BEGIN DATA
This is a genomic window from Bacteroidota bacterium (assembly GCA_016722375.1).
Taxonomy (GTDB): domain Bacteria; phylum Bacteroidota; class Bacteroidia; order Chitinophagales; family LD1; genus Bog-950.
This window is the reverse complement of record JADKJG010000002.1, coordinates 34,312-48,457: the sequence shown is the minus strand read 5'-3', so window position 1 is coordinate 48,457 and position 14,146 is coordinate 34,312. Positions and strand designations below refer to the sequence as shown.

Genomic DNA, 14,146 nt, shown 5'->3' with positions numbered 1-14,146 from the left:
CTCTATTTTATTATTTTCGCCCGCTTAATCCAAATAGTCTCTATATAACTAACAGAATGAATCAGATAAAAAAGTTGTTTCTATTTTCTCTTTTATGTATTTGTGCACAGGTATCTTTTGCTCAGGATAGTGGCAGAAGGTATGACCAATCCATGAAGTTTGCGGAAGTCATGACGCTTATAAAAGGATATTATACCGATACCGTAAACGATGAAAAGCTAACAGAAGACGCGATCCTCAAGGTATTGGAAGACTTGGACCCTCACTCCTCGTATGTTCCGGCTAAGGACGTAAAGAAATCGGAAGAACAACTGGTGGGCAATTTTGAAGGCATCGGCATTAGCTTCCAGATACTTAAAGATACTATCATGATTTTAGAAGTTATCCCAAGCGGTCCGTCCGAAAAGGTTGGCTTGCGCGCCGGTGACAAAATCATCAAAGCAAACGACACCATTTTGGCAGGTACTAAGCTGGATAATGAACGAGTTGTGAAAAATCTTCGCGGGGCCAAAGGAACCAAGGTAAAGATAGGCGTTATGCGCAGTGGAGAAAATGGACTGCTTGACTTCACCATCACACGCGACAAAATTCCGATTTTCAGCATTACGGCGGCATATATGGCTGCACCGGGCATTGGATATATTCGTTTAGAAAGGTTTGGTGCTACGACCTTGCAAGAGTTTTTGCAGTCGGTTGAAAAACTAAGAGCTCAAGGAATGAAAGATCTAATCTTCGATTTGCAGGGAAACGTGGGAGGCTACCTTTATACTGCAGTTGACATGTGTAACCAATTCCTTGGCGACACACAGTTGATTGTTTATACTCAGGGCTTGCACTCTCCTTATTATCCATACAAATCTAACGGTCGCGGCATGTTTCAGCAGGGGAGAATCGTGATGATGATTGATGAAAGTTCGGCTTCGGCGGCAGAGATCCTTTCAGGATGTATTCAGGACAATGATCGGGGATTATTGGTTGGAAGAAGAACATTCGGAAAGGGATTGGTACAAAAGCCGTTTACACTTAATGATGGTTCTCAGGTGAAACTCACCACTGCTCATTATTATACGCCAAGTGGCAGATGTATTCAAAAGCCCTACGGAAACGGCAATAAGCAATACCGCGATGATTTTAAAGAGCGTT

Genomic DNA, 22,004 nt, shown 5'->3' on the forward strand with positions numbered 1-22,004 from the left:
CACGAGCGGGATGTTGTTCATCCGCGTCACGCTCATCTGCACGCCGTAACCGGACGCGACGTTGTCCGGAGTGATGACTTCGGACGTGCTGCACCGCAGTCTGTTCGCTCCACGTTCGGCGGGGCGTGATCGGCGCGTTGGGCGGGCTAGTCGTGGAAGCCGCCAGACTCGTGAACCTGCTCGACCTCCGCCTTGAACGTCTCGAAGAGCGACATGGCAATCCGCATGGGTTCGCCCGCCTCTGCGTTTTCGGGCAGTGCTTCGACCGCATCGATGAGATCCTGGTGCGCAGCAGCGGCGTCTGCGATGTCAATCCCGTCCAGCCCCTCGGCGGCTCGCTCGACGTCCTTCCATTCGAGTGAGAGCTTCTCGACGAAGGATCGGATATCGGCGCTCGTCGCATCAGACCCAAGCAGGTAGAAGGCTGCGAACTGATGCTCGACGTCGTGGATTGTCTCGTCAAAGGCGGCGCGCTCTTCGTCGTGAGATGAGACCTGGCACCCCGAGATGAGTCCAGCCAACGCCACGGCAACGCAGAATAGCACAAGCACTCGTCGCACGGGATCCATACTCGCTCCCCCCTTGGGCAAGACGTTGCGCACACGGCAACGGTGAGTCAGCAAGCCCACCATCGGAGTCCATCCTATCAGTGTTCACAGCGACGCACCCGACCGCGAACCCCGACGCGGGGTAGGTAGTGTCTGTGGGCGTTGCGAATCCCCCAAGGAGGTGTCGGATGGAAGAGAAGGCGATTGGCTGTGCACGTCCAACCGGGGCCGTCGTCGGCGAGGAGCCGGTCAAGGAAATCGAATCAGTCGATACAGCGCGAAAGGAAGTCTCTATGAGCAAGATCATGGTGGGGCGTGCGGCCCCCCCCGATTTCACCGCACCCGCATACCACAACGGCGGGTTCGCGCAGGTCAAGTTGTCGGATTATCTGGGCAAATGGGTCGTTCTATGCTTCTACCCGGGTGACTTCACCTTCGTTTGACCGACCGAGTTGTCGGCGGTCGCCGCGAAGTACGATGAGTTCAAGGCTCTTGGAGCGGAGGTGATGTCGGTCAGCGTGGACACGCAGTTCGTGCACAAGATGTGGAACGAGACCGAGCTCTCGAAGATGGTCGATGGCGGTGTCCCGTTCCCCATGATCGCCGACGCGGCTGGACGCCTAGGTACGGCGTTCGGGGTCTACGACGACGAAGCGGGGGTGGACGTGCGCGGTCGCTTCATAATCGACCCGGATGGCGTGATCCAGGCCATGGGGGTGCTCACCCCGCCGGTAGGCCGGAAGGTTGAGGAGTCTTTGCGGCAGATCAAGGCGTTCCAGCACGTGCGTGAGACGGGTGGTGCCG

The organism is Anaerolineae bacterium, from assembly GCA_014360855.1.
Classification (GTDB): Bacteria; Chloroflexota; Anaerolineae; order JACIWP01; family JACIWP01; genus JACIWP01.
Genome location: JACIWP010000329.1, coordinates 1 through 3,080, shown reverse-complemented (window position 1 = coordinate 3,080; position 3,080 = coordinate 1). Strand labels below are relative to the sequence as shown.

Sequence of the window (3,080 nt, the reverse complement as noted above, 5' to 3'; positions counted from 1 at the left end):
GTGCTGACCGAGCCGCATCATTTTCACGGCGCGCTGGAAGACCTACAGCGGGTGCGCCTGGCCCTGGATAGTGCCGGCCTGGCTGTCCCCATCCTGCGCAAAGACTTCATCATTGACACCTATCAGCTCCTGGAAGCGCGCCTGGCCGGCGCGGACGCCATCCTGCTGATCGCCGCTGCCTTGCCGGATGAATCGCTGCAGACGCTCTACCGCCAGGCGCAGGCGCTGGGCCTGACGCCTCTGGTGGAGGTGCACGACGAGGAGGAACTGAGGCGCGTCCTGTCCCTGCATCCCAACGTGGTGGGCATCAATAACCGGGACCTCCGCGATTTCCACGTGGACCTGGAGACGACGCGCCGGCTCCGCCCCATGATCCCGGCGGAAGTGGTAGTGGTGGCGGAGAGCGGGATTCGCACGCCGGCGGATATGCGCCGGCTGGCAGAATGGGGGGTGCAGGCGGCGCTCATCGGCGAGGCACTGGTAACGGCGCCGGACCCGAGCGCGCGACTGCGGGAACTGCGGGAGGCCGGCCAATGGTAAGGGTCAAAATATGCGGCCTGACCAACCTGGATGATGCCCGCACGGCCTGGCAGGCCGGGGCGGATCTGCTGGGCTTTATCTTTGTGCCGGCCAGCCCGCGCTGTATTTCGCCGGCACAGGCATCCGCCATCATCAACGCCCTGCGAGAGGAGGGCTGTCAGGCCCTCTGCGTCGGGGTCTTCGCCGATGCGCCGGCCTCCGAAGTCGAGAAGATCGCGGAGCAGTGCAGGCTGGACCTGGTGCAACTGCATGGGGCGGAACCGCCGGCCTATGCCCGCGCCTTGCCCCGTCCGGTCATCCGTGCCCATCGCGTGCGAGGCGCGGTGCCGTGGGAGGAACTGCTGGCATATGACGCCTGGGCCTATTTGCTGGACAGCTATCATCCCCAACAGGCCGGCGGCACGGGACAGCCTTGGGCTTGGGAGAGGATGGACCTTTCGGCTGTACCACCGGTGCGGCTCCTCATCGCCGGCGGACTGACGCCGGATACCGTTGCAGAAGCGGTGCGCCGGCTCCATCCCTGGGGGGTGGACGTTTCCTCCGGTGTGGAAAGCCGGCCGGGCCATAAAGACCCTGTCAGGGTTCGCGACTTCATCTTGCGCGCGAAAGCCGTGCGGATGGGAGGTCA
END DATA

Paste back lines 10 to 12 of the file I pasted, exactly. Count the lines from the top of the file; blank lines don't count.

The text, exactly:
Genome location: JACIWP010000329.1, coordinates 1 through 3,080, shown reverse-complemented (window position 1 = coordinate 3,080; position 3,080 = coordinate 1). Strand labels below are relative to the sequence as shown.

Sequence of the window (3,080 nt, the reverse complement as noted above, 5' to 3'; positions counted from 1 at the left end):
GTGCTGACCGAGCCGCATCATTTTCACGGCGCGCTGGAAGACCTACAGCGGGTGCGCCTGGCCCTGGATAGTGCCGGCCTGGCTGTCCCCATCCTGCGCAAAGACTTCATCATTGACACCTATCAGCTCCTGGAAGCGCGCCTGGCCGGCGCGGACGCCATCCTGCTGATCGCCGCTGCCTTGCCGGATGAATCGCTGCAGACGCTCTACCGCCAGGCGCAGGCGCTGGGCCTGACGCCTCTGGTGGAGGTGCACGACGAGGAGGAACTGAGGCGCGTCCTGTCCCTGCATCCCAACGTGGTGGGCATCAATAACCGGGACCTCCGCGATTTCCACGTGGACCTGGAGACGACGCGCCGGCTCCGCCCCATGATCCCGGCGGAAGTGGTAGTGGTGGCGGAGAGCGGGATTCGCACGCCGGCGGATATGCGCCGGCTGGCAGAATGGGGGGTGCAGGCGGCGCTCATCGGCGAGGCACTGGTAACGGCGCCGGACCCGAGCGCGCGACTGCGGGAACTGCGGGAGGCCGGCCAATGGTAAGGGTCAAAATATGCGGCCTGACCAACCTGGATGATGCCCGCACGGCCTGGCAGGCCGGGGCGGATCTGCTGGGCTTTATCTTTGTGCCGGCCAGCCCGCGCTGTATTTCGCCGGCACAGGCATCCGCCATCATCAACGCCCTGCGAGAGGAGGGCTGTCAGGCCCTCTGCGTCGGGGTCTTCGCCGATGCGCCGGCCTCCGAAGTCGAGAAGATCGCGGAGCAGTGCAGGCTGGACCTGGTGCAACTGCATGGGGCGGAACCGCCGGCCTATGCCCGCGCCTTGCCCCGTCCGGTCATCCGTGCCCATCGCGTGCGAGGCGCGGTGCCGTGGGAGGAACTGCTGGCATATGACGCCTGGGCCTATTTGCTGGACAGCTATCATCCCCAACAGGCCGGCGGCACGGGACAGCCTTGGGCTTGGGAGAGGATGGACCTTTCGGCTGTACCACCGGTGCGGCTCCTCATCGCCGGCGGACTGACGCCGGATACCGTTGCAGAAGCGGTGCGCCGGCTCCATCCCTGGGGGGTGGACGTTTCCTCCGGTGTGGAAAGCCGGCCGGGCCATAAAGACCCTGTCAGGGTTCGCGACTTCATCTTGCGCGCGAAAGCCGTGCGGATGGGAGGTCA